SYDNEY: Life can exist deep underground for millions of years without any energy input from the sun, according to a new international study.
A community of bacteria that obtains its energy not from sunlight, but from radioactive decay, has been located three kilometres underground in a gold mine in South Africa. The team of scientists, led by Princeton University’s Tullis Onstott, say that this subterranean ecosystem is the first example of a stable community that receives no energy from the sun.
“The bottom line is: water plus rocks plus radiation is enough to sustain life for millennia,” Onstott told the Washington Post.
Scientists have long known of the existence of microbes living far underground, cut off from sources of sunlight-based energy. According to the report, which appeared last week in the journal Science, until now no one knew whether these communities were stable.
The knowledge that life can exist for indefinite periods totally without energy input sunlight is very exciting for scientists, because it strengthens the chances of finding life on other planets, like Mars.
“This is a very nice potential model of the habitability of Mars, Jupiter’s Europa and other moons,” said one of the paper’s authors, Steven D’Hondt of the University of Rhode Island, in an interview with the Post.
According to the authors, the surfaces of Mars, Europa, and other planets are quite inhospitable to life, either because of extreme temperatures or lack of water. Scientists think that they might find more suitable environments below the surface, though. Now that life has been found on Earth in conditions similar to that which might be encountered on other worlds, scientists think that the chances of finding life have improved.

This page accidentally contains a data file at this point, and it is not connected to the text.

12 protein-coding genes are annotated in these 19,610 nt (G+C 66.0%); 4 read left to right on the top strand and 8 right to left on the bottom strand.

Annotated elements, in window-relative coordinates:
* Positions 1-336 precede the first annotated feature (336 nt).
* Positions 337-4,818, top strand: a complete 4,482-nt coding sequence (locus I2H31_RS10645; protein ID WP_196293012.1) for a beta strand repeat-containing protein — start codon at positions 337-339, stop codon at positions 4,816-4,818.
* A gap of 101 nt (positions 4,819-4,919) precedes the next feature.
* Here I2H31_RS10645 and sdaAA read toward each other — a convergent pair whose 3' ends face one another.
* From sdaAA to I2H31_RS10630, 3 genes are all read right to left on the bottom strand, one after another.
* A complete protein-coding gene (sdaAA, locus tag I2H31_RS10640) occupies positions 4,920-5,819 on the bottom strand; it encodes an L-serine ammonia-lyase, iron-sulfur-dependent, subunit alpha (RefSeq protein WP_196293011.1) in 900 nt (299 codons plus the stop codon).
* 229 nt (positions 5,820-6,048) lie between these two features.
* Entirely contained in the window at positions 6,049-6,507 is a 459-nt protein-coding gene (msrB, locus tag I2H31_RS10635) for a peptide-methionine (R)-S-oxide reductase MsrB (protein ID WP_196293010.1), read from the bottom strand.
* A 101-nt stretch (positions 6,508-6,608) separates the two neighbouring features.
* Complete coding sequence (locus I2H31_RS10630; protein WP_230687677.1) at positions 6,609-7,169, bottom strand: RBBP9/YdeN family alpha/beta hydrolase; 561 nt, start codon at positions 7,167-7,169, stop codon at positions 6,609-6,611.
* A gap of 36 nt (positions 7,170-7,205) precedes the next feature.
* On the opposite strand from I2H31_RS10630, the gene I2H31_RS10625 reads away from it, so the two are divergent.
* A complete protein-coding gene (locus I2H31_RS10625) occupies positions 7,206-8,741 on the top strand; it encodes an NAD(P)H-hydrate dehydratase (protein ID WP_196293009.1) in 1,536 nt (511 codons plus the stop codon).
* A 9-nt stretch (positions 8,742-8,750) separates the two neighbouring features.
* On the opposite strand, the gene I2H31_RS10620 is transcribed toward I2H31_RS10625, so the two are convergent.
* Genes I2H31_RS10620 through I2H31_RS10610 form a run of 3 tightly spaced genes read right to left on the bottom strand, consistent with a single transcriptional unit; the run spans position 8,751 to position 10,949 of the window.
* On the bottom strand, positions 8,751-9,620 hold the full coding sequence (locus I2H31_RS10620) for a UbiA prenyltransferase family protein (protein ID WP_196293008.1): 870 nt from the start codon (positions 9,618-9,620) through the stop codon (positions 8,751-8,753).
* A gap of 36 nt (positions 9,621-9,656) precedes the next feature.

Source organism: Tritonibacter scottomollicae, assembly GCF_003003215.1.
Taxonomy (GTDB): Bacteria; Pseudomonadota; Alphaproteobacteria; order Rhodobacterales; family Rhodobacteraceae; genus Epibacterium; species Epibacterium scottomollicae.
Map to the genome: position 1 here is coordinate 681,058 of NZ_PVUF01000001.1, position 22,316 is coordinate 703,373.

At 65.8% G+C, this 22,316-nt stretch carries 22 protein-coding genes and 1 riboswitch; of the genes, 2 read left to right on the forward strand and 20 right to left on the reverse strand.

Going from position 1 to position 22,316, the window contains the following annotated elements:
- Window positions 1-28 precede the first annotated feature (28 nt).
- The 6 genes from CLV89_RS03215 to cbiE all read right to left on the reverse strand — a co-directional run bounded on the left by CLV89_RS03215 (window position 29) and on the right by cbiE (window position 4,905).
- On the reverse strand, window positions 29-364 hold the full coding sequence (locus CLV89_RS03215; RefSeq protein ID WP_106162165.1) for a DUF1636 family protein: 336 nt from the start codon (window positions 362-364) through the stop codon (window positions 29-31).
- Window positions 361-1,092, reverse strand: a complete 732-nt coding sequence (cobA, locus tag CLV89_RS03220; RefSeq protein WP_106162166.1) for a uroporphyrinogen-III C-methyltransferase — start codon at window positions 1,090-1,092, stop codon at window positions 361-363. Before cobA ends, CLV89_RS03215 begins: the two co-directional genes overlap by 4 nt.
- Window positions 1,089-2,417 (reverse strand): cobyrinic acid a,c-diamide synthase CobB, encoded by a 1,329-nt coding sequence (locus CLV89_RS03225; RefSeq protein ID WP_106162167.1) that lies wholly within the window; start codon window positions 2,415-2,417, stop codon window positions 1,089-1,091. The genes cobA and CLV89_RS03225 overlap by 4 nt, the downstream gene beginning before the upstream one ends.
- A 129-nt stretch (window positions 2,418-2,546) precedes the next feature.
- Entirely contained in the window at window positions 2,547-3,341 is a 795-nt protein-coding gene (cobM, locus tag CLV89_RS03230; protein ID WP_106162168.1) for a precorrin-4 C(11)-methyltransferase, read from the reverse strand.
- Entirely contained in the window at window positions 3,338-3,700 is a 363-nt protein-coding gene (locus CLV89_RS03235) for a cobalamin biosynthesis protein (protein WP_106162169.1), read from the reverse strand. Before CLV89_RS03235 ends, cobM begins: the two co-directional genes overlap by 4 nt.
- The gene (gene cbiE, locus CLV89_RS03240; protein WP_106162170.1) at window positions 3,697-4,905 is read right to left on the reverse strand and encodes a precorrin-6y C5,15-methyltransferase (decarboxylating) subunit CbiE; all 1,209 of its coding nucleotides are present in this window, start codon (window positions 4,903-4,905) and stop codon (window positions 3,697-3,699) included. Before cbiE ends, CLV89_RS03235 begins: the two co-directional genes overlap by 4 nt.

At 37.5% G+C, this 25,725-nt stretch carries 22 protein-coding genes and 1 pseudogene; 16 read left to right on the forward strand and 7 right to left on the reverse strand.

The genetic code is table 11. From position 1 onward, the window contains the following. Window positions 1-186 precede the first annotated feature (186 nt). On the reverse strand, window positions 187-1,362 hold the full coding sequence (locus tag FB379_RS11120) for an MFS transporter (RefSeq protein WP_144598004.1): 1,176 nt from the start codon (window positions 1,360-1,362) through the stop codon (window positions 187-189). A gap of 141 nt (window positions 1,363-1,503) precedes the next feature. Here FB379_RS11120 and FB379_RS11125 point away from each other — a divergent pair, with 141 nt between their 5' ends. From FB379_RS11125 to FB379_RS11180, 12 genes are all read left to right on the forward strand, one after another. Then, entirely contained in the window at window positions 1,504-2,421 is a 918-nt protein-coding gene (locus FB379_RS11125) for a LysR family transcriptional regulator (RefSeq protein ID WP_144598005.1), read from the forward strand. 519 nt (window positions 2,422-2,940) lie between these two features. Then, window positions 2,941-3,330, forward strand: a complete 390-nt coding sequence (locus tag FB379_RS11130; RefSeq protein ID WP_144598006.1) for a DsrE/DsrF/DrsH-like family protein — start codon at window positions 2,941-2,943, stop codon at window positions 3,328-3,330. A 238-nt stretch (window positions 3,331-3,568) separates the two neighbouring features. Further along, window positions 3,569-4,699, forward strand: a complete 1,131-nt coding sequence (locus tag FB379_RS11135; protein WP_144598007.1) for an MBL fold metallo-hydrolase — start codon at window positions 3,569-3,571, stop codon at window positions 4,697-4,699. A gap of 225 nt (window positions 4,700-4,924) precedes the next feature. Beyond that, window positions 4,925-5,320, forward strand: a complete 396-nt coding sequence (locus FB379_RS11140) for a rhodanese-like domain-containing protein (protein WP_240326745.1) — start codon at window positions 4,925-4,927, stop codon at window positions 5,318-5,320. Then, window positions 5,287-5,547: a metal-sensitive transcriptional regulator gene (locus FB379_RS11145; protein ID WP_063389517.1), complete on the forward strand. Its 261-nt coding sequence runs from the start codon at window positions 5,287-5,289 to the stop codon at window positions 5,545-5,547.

“This really increases the chance of finding life beneath the surface of Mars,” said Onstott.
Mars was more temperate in its ancient past, and the new findings have scientists speculating that, if life did evolve under those more favourable conditions, it might have survived underground in a similar radiation-powered environment.
“The sorts of ecosystems you could get there could certainly be something like this,” said D’Hondt.
The community of microbes found in the gold mine is dominated by a single as-yet-unnamed strain of bacteria of the group Firmicutes, closely related to specimens recovered from high-temperature sub-oceanic crust and other high-temperature environments. The rest of the community is made up of other primitive bacteria and archaea (bacteria-like single celled organisms).
The microbes found inside the gold mine use sulphur instead of oxygen as the basis of their metabolism, reacting it with molecular hydrogen to produce energy. Bacteria that live without any energy from sunlight have also been found in volcanic aquifers deep underground, but the researchers say it’s not clear whether these ecosystems are either sustainable or totally isolated from food sources originally produced by photosynthesis.
The researchers add that the question of contamination from the products of photosynthesis also separates these bacteria from the famous communities thriving around deep-sea hydrothermal vents known as ‘black smokers’.